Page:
Mathew Arthur didn’t anticipate the loud pitter-patter of raindrops on his van’s steel roof the first night he slept in his new home.
He purchased a tarp the next day, one of the little adjustments he’s had to make as he embarks on living in his 45 square foot van for one year to explore the meaning of home in a city where many are priced out of the housing market.
“I can’t wait to have someone over and cook them dinner,” Arthur said after his first night, despite the major anxiety he had while falling asleep – “I thought, what the eff am I doing?”
The Vancouver-based designer is documenting his experience at blog.vanyear.com to explore how people define themselves through their living space in a culture of “more, more, more.” Hundreds have visited his blog daily since he started in late 2012.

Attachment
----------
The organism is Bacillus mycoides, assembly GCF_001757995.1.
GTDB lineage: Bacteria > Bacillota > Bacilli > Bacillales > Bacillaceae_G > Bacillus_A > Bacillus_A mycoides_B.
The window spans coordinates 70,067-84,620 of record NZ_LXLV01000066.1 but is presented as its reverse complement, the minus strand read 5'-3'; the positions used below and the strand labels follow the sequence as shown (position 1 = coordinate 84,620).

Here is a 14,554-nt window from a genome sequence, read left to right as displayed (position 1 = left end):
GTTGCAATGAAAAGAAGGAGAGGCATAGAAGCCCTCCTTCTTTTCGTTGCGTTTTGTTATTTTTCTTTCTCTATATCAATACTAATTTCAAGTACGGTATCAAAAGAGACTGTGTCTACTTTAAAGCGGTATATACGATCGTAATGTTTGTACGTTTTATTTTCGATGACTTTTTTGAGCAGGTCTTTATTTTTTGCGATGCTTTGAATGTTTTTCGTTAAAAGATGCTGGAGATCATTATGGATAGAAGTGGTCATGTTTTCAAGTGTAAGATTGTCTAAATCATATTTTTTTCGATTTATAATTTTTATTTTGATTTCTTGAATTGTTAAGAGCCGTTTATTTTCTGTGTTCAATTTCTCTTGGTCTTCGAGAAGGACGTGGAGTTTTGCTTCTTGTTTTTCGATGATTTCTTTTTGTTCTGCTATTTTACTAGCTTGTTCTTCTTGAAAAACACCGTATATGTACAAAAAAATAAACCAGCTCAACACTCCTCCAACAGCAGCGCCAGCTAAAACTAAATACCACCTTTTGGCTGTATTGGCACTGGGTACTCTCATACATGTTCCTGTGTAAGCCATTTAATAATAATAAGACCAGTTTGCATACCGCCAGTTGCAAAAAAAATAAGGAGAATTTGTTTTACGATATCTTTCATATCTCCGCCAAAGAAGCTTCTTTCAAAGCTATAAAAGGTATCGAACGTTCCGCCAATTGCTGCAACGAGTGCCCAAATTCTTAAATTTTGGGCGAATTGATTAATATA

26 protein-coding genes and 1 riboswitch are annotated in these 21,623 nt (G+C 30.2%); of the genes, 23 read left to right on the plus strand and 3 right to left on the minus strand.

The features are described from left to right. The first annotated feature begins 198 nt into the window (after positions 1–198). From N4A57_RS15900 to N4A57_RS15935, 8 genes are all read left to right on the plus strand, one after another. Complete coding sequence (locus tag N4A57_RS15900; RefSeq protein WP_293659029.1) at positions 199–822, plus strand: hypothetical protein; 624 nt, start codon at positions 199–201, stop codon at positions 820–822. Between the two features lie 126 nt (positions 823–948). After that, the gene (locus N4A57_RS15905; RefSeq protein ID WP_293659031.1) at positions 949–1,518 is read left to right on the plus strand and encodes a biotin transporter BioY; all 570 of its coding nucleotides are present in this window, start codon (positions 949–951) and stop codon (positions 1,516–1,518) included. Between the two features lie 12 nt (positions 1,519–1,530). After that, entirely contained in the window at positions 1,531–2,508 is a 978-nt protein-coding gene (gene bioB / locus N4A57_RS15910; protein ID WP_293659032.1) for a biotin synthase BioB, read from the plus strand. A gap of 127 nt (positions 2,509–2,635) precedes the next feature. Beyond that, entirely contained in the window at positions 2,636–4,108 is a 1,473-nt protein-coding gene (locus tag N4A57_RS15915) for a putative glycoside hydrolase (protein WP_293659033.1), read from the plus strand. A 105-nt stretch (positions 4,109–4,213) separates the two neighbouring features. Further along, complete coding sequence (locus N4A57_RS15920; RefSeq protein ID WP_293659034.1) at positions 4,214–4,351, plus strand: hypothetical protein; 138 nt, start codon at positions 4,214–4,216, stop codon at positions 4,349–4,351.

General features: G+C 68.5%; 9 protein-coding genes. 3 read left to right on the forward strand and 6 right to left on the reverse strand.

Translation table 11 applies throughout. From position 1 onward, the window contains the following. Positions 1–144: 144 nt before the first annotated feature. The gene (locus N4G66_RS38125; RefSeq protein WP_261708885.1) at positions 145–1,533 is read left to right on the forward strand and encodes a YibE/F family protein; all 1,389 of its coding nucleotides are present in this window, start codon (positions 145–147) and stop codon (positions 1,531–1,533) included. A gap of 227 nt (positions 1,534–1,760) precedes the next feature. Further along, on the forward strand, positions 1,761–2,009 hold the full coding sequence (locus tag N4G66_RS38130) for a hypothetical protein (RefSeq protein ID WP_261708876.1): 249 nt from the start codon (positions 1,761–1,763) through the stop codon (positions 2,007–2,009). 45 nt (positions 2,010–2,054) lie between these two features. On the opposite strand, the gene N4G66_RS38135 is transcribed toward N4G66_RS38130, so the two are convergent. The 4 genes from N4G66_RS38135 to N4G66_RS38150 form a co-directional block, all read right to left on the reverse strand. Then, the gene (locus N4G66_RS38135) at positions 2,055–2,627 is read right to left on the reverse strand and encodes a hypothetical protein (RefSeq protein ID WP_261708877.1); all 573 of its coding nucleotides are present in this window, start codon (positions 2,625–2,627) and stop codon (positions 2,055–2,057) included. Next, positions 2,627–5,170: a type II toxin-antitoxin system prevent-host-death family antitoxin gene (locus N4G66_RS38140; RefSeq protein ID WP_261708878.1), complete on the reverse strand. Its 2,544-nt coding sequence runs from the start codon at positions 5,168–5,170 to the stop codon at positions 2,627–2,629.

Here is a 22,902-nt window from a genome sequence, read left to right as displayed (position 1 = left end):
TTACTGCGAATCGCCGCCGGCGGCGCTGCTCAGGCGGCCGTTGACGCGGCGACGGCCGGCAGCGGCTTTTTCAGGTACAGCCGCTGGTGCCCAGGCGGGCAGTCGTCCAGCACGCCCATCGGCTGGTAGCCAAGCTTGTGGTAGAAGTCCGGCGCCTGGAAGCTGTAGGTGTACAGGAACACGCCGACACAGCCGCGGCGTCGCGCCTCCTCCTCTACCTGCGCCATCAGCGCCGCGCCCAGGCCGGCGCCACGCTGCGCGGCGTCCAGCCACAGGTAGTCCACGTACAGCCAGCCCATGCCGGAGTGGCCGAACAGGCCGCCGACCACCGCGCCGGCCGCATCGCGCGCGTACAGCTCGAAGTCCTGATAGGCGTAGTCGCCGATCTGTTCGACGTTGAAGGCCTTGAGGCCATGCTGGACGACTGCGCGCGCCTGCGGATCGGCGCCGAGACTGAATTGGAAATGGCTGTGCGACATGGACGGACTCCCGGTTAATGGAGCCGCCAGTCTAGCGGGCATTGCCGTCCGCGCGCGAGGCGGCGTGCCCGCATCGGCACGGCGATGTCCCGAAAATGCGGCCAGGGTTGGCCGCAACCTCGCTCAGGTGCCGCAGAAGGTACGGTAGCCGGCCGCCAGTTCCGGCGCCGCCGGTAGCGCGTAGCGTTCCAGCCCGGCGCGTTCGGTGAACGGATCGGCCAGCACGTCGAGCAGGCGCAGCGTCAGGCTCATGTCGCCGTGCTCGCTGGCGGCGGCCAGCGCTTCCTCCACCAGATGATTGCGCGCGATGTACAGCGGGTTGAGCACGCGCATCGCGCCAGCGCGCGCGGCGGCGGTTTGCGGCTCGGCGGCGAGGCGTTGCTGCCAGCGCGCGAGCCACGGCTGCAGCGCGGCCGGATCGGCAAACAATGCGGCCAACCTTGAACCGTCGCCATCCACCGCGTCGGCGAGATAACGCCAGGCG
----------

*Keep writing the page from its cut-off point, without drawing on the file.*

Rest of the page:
Urban campers have sent Arthur tips on van living, including the best places to shower and park without getting the boot.
Their emails tell the story of those pushed out of conventional living spaces by skyrocketing housing costs, he said, though his project is more artistic than survival-based.
Just days into his project, Arthur realized it might comment on sustainability as well.
“You don’t have to have a house, a dishwasher, a two-car garage – it’s excess consumption,” he said, noting it took him no time at all to appreciate just how much water he uses for washing and preparing food.
His family helped convert the tiny space into a home complete with insulation, plywood floors, a burner, a pump sink, a folding table, mini fridge and, yes, a smell-proof container for bodily fluids. The total cost was $900, including the van, plus $250 per month to rent a parking space and power.
Arthur can’t stand up in the van so is taking extra care to have good posture when seated. Despite the challenges, he’s excited about his project so far.
“It already feels like home to me,” Arthur said.